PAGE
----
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Blackwater photo tips?

blackwater hawaii tips

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#1 heynsheyns

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Posted 22 April 2018 - 12:46 PM

Hi all, 

 

I'm going to Hawaii for some blackwater diving later this year and looking to learn more about any tips/techniques that will help me maximize the opportunity. 

 

Shooting an RX100 rig with both macro and wide angle lenses, dual sea & sea YS-D2 strobes, and some video lights as well. 

 

What's the best way to get good photos of critters that come up? Are there good presets for that kind of thing? 



#2 okuma

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Posted 22 April 2018 - 06:05 PM

Go to Face book /black water photo group

A full web site devoted to black water diving.


Underwater Photography:
If it is so easy every one would be doing it!

Nikon D 500, Subal Housing, Inon Z 240 strobes.


#3 heynsheyns

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Posted 23 April 2018 - 02:28 PM

Excellent tip, thank you!



#4 Tom_Kline

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Posted 23 April 2018 - 02:34 PM

Be prepared to shoot very small creatures. I took this shot several years ago of the DM pointing out a comb jelly: https://www.salmonog...tes/i-gsmF4NM/A

 

You will need a good focusing light - the brighter the better!  I bring along a narrow beam light as well to search for incoming things. Make sure you have a tether for your camera system.

 

I have a lot of examples of inverts in the same gallery as the link above. As well, there can be larval fishes - I have shots of them in this gallery: https://www.salmonog...Fish-Portraits/

While not transparent like the jellies, some can move rather fast make focusing challenging as well.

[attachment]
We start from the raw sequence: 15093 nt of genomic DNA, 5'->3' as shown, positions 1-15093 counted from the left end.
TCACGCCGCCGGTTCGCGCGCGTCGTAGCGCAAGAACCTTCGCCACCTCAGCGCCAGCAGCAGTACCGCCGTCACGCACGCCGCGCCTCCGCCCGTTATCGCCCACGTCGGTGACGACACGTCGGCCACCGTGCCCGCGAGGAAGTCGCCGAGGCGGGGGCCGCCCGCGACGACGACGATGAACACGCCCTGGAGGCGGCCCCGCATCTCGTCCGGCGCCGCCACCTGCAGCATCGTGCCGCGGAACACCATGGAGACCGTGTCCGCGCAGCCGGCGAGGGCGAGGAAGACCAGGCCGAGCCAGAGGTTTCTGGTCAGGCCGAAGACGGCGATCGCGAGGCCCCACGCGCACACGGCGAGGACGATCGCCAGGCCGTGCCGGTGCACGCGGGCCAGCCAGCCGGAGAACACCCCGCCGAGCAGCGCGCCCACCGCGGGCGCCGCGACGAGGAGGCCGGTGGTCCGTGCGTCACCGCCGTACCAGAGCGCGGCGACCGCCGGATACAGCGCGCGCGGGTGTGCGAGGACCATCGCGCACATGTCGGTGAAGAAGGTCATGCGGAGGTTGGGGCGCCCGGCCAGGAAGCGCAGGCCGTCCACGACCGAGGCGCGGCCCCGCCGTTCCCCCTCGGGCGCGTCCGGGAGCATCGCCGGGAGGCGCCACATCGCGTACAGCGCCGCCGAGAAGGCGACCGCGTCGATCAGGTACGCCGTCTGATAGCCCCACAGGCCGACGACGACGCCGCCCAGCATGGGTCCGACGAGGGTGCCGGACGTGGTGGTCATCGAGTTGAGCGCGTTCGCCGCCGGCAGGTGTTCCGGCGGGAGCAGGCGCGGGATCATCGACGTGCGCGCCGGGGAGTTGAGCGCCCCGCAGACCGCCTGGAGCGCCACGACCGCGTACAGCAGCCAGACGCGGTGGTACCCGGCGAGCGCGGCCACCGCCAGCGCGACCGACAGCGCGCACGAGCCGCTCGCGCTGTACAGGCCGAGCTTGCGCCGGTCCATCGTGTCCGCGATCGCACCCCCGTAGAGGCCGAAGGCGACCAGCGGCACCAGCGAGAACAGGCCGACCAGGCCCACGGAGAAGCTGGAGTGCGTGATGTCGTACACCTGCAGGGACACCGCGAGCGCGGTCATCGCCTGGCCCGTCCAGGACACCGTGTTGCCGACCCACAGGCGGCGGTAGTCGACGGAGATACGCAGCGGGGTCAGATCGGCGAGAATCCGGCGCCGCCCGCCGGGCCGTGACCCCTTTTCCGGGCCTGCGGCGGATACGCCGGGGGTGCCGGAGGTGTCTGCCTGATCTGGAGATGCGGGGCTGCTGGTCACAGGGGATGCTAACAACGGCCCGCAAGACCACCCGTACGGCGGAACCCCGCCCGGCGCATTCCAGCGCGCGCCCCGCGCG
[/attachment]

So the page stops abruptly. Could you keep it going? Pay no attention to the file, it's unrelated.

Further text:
Thomas C. Kline, Jr., Ph. D.
Oceanography & Limnology
Currently used housed digital cameras: Canon EOS-1Ds MkIII, EOS-1D MkIV, and EOS-1DX; and Nikon D3X. More or less retired: Canon EOS-1Ds MkII; and Nikon D1X, D2X, and D2H.

Lens focal lengths ranging from 8 to 200mm for UW use. Seacam housings and remote control gear. Seacam 60D, 150D, and 250D, Sea&Sea YS250, and Inon Z220 strobes.

http://www.salmonography.com/

 


#5 hmrb7

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Posted 23 April 2018 - 02:36 PM

Take a look at this recent article too - http://www.uwphotogr...ter-photography

And a bright focus light with a narrow beam works best for spotting the critters in the first place.



#6 Tom_Kline

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Posted 23 April 2018 - 02:51 PM

Nice article! On my last trip to HI (2018) I tried low rather than high ISO (see article) and had some success. Recent shots at the the top (gallery is in reverse chrono order) of the gallery with the DM shot mentioned above. https://www.salmonog...-Invertebrates/

 

Low ISO allowed me to do more vigorous PP without noise. FYI EXIF data for my shots are in the tiny dot with the "i" in it to the left of the buy button (Smugmug interface). As well my apertures were not as small as suggested. f/14 was OK for me DOF-wise. Too small an aperture like those suggested can result in a loss of resolution. I was using 8 AA batteries with each of my Retra strobes so did not have to wait for recycling (issue brought up in article).


Thomas C. Kline, Jr., Ph. D.
Oceanography & Limnology
Currently used housed digital cameras: Canon EOS-1Ds MkIII, EOS-1D MkIV, and EOS-1DX; and Nikon D3X. More or less retired: Canon EOS-1Ds MkII; and Nikon D1X, D2X, and D2H.

Lens focal lengths ranging from 8 to 200mm for UW use. Seacam housings and remote control gear. Seacam 60D, 150D, and 250D, Sea&Sea YS250, and Inon Z220 strobes.

http://www.salmonography.com/